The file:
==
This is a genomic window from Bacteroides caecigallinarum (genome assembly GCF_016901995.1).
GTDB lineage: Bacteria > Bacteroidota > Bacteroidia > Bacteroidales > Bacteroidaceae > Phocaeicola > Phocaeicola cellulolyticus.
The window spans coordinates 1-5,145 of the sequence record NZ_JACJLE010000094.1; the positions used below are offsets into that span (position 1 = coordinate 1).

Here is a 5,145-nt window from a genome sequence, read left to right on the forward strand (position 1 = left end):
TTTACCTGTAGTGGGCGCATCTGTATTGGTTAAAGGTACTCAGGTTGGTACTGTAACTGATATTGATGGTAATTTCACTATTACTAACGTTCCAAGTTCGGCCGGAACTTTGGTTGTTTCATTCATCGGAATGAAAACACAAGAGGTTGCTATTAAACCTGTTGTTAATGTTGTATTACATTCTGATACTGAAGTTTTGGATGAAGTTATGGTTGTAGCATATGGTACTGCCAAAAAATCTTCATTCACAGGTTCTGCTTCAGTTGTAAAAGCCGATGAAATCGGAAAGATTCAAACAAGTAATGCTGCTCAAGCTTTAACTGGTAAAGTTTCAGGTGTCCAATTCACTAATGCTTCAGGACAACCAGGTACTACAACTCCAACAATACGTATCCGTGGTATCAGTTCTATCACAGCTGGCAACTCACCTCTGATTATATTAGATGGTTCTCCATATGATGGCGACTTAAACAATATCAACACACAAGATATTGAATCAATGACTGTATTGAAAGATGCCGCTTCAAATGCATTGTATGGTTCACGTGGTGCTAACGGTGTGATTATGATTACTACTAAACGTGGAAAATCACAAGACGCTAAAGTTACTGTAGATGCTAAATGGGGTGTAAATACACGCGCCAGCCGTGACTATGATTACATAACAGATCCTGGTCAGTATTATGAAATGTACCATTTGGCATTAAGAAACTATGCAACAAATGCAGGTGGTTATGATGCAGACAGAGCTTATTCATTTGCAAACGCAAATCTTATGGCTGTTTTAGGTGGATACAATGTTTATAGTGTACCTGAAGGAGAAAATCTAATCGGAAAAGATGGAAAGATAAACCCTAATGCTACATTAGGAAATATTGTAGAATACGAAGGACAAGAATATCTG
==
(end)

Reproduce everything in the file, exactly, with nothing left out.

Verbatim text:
This is a genomic window from Bacteroides caecigallinarum (genome assembly GCF_016901995.1).
GTDB lineage: Bacteria > Bacteroidota > Bacteroidia > Bacteroidales > Bacteroidaceae > Phocaeicola > Phocaeicola cellulolyticus.
The window spans coordinates 1-5,145 of the sequence record NZ_JACJLE010000094.1; the positions used below are offsets into that span (position 1 = coordinate 1).

Here is a 5,145-nt window from a genome sequence, read left to right on the forward strand (position 1 = left end):
TTTACCTGTAGTGGGCGCATCTGTATTGGTTAAAGGTACTCAGGTTGGTACTGTAACTGATATTGATGGTAATTTCACTATTACTAACGTTCCAAGTTCGGCCGGAACTTTGGTTGTTTCATTCATCGGAATGAAAACACAAGAGGTTGCTATTAAACCTGTTGTTAATGTTGTATTACATTCTGATACTGAAGTTTTGGATGAAGTTATGGTTGTAGCATATGGTACTGCCAAAAAATCTTCATTCACAGGTTCTGCTTCAGTTGTAAAAGCCGATGAAATCGGAAAGATTCAAACAAGTAATGCTGCTCAAGCTTTAACTGGTAAAGTTTCAGGTGTCCAATTCACTAATGCTTCAGGACAACCAGGTACTACAACTCCAACAATACGTATCCGTGGTATCAGTTCTATCACAGCTGGCAACTCACCTCTGATTATATTAGATGGTTCTCCATATGATGGCGACTTAAACAATATCAACACACAAGATATTGAATCAATGACTGTATTGAAAGATGCCGCTTCAAATGCATTGTATGGTTCACGTGGTGCTAACGGTGTGATTATGATTACTACTAAACGTGGAAAATCACAAGACGCTAAAGTTACTGTAGATGCTAAATGGGGTGTAAATACACGCGCCAGCCGTGACTATGATTACATAACAGATCCTGGTCAGTATTATGAAATGTACCATTTGGCATTAAGAAACTATGCAACAAATGCAGGTGGTTATGATGCAGACAGAGCTTATTCATTTGCAAACGCAAATCTTATGGCTGTTTTAGGTGGATACAATGTTTATAGTGTACCTGAAGGAGAAAATCTAATCGGAAAAGATGGAAAGATAAACCCTAATGCTACATTAGGAAATATTGTAGAATACGAAGGACAAGAATATCTG